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Ford will start importing EcoSports through the Canadian port of Vancouver next month for the first time. The carmaker has previously only used the port of Halifax on the east coast and used rail to distribute the vehicles to rest of the country.

While Ford is making job losses at its Oakville plant in Canada because of declining sales of the Ford Edge and Ford Flex, EcoSport sales in the country have increased over the last year. Ford sold more than 6,000 units of the EcoSport in 2018 and sales in the first half of this year are up more than 30%.

The EcoSport, which is made at Ford’s Chennai plant in India, is one of only two models that the carmaker imports to North America, the other being the Transit Connect from the Valencia plant in Spain.

Speaking at the recent FVL Import Export summit in Baltimore, Leland Chang, Ford’s manager for North America Vehicle logistics, specialising in emerging technology development, said the move to import through Vancouver was governed by Ford’s focus on three guiding principles in its distribution network planning: speed, reduction of cost and improvement of quality.

“At Ford we have a team that looks over the different variables in the network throughout the year [on a monthly basis], monitoring what is changing,” said Chang. “You can have changes in the strategies at the ports, expansions, volumes lost, that kind of thing; vessel rotations and schedules can change.”

He said Ford’s team kept on top of those sorts of changes and adjusted the network accordingly, adding that the team also looked at inland transport, comparing the differing rates affecting rail and road haulage.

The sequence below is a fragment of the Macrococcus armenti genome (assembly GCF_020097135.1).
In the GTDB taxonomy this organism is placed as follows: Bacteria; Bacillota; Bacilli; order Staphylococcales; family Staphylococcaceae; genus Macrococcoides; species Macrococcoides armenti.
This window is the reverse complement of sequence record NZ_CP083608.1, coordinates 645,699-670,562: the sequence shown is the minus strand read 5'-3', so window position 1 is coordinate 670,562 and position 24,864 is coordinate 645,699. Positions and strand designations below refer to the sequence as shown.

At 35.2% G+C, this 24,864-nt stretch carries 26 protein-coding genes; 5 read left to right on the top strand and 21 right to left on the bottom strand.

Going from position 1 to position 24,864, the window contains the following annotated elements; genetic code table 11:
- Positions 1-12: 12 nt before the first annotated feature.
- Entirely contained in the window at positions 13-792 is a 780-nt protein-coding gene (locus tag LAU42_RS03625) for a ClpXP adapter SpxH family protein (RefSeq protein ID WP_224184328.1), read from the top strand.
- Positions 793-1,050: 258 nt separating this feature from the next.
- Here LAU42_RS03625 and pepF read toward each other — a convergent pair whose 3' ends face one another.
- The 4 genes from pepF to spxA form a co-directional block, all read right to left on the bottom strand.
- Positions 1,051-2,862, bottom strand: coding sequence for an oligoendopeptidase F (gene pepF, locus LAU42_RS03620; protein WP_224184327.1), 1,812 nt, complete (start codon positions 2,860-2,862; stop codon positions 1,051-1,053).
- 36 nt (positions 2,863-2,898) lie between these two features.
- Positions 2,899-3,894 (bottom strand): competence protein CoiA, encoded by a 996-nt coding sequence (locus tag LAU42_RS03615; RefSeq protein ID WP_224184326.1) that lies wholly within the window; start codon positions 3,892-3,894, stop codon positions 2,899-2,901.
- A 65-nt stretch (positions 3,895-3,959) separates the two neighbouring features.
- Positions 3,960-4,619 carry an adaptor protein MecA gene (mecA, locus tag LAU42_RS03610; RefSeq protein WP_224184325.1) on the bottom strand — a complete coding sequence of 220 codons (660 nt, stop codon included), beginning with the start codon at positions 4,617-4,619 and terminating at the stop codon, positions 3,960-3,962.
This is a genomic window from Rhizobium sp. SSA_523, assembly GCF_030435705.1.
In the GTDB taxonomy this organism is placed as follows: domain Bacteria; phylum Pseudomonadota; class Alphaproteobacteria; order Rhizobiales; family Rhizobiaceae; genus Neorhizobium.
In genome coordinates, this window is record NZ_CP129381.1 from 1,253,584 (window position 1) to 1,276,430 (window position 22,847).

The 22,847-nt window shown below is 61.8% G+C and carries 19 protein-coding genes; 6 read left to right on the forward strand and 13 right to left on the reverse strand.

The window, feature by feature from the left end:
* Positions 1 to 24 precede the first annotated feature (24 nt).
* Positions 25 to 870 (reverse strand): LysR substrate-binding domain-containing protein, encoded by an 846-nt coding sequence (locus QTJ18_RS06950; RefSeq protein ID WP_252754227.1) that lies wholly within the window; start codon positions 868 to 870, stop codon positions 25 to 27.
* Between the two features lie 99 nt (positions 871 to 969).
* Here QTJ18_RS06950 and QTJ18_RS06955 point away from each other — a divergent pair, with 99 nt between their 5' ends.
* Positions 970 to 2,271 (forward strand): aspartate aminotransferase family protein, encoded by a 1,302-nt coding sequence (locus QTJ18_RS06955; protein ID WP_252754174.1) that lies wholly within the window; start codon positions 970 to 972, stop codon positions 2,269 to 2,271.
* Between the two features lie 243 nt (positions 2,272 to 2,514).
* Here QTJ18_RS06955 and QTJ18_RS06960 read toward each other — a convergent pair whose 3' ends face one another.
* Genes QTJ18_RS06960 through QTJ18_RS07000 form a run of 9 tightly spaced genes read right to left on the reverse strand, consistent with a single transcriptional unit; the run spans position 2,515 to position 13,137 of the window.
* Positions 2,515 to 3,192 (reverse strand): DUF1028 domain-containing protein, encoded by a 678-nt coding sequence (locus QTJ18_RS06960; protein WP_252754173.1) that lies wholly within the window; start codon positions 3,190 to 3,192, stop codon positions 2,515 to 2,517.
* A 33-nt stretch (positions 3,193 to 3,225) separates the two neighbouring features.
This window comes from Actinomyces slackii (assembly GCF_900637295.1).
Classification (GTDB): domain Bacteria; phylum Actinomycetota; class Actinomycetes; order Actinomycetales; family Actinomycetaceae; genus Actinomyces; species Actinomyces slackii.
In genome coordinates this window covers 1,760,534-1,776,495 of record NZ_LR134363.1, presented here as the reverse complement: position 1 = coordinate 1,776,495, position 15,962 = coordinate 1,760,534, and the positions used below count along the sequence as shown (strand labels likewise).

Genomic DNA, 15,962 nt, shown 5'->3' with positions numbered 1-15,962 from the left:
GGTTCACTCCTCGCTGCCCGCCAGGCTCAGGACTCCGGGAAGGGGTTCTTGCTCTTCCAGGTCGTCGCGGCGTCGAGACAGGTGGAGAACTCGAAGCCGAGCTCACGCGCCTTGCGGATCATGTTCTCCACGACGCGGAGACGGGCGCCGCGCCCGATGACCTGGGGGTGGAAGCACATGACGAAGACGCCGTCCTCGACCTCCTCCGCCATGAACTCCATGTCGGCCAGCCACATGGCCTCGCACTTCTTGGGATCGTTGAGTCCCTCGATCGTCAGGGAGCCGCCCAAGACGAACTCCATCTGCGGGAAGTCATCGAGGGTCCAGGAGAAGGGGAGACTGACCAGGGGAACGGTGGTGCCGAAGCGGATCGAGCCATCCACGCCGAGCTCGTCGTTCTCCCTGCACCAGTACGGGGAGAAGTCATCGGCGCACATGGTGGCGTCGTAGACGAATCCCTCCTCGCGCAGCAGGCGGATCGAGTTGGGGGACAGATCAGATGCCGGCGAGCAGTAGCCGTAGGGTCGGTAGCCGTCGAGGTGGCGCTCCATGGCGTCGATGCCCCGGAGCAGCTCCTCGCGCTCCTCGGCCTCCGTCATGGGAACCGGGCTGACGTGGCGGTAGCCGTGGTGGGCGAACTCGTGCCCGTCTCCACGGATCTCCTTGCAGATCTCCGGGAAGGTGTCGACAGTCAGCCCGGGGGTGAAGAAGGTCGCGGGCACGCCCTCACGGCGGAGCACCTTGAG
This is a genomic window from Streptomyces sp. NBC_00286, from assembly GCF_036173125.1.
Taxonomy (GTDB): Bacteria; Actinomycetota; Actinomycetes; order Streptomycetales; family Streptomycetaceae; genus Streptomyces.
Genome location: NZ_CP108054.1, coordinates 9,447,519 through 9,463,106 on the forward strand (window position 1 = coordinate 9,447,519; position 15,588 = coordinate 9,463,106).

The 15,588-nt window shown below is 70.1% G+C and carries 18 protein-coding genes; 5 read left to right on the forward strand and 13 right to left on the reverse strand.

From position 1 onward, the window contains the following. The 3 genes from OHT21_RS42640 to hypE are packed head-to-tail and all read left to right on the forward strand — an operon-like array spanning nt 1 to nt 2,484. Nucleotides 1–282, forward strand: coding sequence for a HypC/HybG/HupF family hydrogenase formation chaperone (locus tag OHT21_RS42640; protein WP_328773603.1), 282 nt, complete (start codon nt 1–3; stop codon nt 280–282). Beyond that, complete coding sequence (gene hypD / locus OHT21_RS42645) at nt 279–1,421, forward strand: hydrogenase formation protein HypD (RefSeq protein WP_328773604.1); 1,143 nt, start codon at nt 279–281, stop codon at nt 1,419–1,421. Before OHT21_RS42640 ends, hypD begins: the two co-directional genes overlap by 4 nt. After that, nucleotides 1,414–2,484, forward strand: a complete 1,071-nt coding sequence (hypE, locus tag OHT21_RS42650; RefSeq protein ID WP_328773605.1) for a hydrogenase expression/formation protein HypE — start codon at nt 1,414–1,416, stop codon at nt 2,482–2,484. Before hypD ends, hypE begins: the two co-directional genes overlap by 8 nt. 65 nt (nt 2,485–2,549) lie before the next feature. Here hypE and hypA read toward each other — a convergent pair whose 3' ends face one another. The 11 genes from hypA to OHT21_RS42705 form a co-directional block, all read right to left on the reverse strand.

The carmaker has been trialling a track and trace technology using in-car modems to capture information and give greater accuracy on the location and status of the vehicles being delivered, including battery life and tyre pressure.

Further adjustments
Ford is not alone in having made adjustments to its finished vehicle handling network this year. American Honda has also switched Asia-bound volumes from the port of Hueneme on the Californian coast to Portland and is using Baltimore in the east to balance its use of railcars for imports, according to Chuck Kendig assistant vice-president of sales and production, American Honda Motor.

Nissan North America has also seen some variability over the last year, according to Chris Styles, senior director of SCM Logistics at the carmaker.

“We have had some changes in the past year or so,” he told delegates in Baltimore. “On the west coast we added Tacoma as another port of entry and that helped us relieve some congestion through LA port.”

Nissan is using using Brunswick, Jacksonville and Baltimore on the east coast. Styles added that it was an ongoing process to look at the inland side of the delivery process.

“We are always looking at the inland rail network,” he said. “We have added a couple in the past year and that just means we are looking at something that needs constant improvement process.”

 Read more about the North American finished vehicle sector and the discussions in Baltimore